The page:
Last updated: April 10, 2015
Author Ruth Ann Hager sheds new light on many aspects of the Dred Scott family in her recent book, Dred & Harriet Scott: Their Family Story. Hager, a certified genealogist and genealogical lecturer, works at the St. Louis County Library as a genealogical specialist and is clearly motivated by her subject material.
The author explains early on that there is very little solid information that we know about the Scotts. Very little of what we know of them can be described, as she says, "to the point of proof beyond a shadow of a doubt." Yet the author digs deep into their history and comes up with many interesting finds along the way. In this reader's opinion, all of the conclusions drawn by Hager are based on sound and coherent research. Through her exhaustive review of public records and interviews with several Scott descendants, Hager connects a lot of dots that help put some of the parts of the Scott family history into focus.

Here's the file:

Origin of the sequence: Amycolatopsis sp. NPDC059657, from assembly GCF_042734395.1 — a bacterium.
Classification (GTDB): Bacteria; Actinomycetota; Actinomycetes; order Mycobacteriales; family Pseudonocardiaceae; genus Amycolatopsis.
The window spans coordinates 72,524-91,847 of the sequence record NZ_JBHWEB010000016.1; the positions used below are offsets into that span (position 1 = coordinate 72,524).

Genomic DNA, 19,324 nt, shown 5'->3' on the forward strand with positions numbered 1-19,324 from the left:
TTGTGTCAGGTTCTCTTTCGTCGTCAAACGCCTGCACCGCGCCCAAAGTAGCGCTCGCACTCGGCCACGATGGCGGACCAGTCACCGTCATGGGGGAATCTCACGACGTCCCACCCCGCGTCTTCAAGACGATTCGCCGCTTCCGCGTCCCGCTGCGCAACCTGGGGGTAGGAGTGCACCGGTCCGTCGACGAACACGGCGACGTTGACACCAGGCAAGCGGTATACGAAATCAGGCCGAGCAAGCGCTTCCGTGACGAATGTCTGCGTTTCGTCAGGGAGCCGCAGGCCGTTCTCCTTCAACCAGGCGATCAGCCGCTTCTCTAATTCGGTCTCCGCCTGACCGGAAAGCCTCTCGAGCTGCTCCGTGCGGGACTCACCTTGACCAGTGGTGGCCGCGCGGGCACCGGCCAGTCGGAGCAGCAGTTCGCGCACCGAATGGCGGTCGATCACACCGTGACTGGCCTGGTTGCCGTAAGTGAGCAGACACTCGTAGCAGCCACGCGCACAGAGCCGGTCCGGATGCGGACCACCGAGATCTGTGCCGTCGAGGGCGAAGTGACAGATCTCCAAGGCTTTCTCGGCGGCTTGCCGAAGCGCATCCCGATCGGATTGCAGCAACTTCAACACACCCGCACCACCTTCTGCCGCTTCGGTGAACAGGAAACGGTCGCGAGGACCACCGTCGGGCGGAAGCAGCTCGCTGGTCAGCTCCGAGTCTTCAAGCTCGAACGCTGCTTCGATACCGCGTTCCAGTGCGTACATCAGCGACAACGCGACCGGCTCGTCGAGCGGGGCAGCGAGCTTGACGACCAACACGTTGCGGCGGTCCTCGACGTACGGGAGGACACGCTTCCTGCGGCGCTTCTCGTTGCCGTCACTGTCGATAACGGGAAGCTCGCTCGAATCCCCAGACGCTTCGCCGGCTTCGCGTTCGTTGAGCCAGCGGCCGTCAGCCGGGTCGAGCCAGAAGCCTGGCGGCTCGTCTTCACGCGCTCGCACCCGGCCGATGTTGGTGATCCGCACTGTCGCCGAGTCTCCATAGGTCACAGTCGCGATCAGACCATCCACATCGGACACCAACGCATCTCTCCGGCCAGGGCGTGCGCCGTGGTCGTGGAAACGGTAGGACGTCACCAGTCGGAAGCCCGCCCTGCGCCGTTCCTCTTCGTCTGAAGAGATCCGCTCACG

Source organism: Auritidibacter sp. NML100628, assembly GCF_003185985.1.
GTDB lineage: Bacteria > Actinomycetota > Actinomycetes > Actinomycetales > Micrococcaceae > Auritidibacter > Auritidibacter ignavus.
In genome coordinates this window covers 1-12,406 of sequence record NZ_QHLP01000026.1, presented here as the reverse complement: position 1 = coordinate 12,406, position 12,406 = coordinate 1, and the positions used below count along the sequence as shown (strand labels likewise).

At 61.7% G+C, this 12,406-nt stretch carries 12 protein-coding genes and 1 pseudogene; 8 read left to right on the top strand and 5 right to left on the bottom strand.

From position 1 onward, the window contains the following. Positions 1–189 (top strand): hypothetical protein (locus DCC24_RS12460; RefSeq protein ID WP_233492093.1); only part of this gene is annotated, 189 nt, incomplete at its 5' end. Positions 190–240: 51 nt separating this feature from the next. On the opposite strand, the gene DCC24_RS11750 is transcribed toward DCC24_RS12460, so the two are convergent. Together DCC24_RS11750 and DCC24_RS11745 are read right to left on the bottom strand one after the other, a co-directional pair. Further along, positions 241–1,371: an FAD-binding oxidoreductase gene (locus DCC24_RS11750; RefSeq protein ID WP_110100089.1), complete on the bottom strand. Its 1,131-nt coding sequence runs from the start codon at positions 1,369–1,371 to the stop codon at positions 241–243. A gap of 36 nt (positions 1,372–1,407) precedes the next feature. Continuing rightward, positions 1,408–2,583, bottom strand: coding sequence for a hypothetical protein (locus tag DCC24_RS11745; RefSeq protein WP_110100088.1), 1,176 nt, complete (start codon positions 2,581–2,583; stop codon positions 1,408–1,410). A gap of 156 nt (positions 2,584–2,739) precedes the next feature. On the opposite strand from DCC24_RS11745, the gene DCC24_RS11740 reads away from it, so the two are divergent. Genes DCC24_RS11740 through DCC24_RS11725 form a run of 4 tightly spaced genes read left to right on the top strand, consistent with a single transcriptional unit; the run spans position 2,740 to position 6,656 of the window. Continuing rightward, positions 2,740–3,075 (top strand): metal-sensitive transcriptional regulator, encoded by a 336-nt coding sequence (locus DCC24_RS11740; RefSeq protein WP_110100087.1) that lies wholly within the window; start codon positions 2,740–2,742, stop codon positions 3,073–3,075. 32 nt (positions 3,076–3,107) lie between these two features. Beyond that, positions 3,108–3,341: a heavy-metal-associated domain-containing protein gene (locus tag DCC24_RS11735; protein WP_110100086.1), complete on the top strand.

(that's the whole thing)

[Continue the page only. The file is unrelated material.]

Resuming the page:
One of the most interesting stories she uncovers concerns the Scott's youngest daughter Lizzie, later known as Lizzie Marshall. Hager cannot prove that Lizzie is the Scott's daughter- but her research and the details she presents certainly lead the reader to deduce this. Through interviews with family members and from public records, Hager uncovers many interesting facts and stories about Lizzie that have never been discussed in print before. In the 1930s, when she was in her eighties, Lizzie helped many of the Scott family descendants through hard times, walking several miles a day to assist with family chores and child care. Hager states that she kept her true identity secret to most of the world, including her family, who knew her simply as Aunt Lizzie. Her secrecy arose from being a part of the Scott family and the crushing notoriety of that case. According to reports, Lizzie and her sister Eliza lived in seclusion during part of their childhood years. As an elderly woman she was still concerned about her past and lived in a small house with heavy curtains that were always drawn.
Lizzie Marshall died at around the age of 99 in Homer G. Phillips Hospital in December 1945. At the time of her death, Hager states, no one probably suspected that this woman could be the daughter of Dred and Harriet Scott. She was buried in Greenwood Cemetery, the same resting place as Harriet Scott.
Hager's book is filled with reproductions of public records, maps and other genealogical treasures from the Scott family. Any reader interested in the history of slavery or the Scotts should find this a fascinating and enlightening book. It opens up entire new ways of thinking about the Scotts and their descendants.